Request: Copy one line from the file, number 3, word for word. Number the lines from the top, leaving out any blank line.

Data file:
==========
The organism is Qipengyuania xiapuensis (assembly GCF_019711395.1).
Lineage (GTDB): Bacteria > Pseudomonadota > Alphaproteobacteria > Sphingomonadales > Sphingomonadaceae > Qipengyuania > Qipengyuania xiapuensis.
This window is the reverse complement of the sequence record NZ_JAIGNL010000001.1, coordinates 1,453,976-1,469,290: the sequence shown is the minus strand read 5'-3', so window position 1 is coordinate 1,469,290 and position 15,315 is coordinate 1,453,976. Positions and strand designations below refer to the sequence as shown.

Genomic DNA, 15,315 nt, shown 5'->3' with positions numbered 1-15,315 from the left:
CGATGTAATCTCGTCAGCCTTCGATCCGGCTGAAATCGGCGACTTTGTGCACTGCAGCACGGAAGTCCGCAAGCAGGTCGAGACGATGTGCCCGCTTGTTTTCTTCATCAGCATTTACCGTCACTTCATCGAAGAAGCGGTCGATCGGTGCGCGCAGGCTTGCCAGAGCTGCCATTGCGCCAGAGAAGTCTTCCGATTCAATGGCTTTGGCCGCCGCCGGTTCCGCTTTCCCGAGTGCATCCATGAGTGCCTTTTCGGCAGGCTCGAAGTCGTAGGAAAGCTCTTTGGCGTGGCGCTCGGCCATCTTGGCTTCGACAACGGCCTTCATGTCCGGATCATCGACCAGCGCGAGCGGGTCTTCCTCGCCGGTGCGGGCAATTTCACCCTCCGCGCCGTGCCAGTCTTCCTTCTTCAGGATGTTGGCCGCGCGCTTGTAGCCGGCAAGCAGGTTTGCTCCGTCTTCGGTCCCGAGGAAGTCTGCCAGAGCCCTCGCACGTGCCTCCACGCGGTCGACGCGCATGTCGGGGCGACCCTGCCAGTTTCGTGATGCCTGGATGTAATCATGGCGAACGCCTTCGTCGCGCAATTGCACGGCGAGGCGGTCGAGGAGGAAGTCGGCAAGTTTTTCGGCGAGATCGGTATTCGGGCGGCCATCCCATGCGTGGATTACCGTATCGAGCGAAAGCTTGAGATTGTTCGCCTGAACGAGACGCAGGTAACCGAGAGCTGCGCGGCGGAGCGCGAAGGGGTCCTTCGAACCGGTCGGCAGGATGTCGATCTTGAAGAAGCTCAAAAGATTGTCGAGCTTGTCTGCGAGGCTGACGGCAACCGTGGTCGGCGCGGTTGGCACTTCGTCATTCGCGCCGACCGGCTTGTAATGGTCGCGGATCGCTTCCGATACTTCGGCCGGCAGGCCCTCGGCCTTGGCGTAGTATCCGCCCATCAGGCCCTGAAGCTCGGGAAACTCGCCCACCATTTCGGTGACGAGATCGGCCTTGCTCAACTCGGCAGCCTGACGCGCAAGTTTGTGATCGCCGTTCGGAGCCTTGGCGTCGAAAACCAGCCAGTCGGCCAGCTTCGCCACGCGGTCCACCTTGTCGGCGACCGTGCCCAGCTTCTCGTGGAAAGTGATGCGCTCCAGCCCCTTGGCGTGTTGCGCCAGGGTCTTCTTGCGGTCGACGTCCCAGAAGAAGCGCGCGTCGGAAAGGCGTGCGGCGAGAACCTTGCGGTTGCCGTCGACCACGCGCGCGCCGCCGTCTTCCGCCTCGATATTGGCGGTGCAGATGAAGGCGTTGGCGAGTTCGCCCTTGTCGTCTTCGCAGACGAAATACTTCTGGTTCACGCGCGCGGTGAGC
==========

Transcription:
This window is the reverse complement of the sequence record NZ_JAIGNL010000001.1, coordinates 1,453,976-1,469,290: the sequence shown is the minus strand read 5'-3', so window position 1 is coordinate 1,469,290 and position 15,315 is coordinate 1,453,976. Positions and strand designations below refer to the sequence as shown.